Saturday, September 19, 2015

La vie en rose

I am visiting my parents in Michigan for the weekend, which of course also means I am checking in on the garden here. Dry, hot weather has left its mark here as well, though perhaps not as much as back in the Boston area. Much of the garden is beginning to take on autumnal hues, and among the things actually in bloom, saturated shades of red and pink definitely predominate.

Bougainvillea (Bougainvillea cv.)

Flowering maple (Abutilon x hybridum)

A bright pink New England aster (Symphyotrichum novae-angliae cv.)

A semi-double Japanese anemone (Anemone hupehensis cv.)

The bougainvillea is putting on its best show ever. It was a souvenir from a trip to Florida many years ago, and was languishing without flowering or growing much in a pot that had gotten much too small for a long time until last year I finally moved it to a big container. Since then it has been growing and blooming like crazy. It spends the winter in my parents' cool, bright sitting room and the summer on the south-facing front steps of the house. The flowering maple is the last survivor of whole host of Abutilons in many different colors that I raised from a packet of seed when I was in high school. It, too, spends the winters in the sitting room but in the summer it occupies a cooler, shadier spot on the terrace in the backyard. The Japanese anemone, too, is a survivor from my first Michigan garden, where it had formed a huge clump that flowered like crazy quite late in the fall. In this garden, in a spot with more consistent moisture and slightly less sun, it has been much slower to establish itself and for some reason blooms quite a bit earlier.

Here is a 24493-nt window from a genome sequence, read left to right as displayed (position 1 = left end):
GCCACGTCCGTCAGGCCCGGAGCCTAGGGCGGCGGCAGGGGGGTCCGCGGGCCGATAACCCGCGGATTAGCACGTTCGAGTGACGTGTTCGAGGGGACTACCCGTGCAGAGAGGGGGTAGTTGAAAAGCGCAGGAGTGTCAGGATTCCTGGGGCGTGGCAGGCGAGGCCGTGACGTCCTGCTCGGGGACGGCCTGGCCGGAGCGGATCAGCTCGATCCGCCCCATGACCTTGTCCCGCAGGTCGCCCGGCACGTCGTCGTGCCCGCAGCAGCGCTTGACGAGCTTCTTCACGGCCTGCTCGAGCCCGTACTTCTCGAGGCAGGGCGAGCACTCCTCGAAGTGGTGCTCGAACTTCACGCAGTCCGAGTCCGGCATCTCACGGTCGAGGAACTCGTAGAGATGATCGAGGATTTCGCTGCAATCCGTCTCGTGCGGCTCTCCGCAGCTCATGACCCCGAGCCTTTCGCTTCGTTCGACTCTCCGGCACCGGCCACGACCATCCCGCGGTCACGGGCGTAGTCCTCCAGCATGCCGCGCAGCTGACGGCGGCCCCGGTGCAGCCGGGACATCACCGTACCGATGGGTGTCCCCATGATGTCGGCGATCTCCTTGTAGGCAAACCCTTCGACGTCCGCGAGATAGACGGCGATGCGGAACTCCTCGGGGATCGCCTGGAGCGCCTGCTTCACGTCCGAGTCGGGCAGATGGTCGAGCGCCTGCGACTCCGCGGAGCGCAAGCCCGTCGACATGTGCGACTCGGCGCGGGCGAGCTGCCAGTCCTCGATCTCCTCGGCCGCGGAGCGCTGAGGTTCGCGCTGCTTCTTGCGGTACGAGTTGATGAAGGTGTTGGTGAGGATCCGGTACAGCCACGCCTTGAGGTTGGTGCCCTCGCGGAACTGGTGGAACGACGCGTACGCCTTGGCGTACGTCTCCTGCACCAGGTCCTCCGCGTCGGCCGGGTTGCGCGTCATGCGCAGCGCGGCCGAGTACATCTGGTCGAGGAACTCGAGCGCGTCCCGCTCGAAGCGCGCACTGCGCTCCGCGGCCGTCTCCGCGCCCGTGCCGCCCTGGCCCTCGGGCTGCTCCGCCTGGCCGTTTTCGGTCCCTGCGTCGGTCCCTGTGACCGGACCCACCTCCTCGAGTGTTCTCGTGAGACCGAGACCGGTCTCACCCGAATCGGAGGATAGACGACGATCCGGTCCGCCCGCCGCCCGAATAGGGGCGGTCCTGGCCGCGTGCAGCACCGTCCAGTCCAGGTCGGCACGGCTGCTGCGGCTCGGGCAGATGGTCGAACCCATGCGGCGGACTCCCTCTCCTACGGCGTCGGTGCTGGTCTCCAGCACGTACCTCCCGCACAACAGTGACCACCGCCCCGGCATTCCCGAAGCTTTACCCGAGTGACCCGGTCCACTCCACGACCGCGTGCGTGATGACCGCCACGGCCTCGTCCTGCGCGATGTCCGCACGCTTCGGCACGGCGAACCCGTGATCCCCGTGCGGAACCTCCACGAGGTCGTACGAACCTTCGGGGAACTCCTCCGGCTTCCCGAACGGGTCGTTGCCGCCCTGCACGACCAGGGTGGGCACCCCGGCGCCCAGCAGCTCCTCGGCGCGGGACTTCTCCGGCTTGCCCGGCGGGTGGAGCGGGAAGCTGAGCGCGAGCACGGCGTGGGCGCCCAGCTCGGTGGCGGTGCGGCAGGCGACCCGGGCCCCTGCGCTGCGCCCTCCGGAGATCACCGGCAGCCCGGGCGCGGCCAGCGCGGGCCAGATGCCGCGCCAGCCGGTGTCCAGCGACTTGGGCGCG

1. From the other side of the lake (Lake Michigan), I can relate to your posting today. Colors are beginning here too. I just finished yesterday doing more bonsai on the bougainvillea that I bring in every Autumn. I love the twisted "trunk" that I have been able to create. I have had that plant 17 years. And now the Monarch butterflies are here - dozens of them - so great to see after so many years of none. Jack

    1. Here there seem to be no monarchs at all this year, I have not seen one in forever. Glad that in Wisconsin they have returned!


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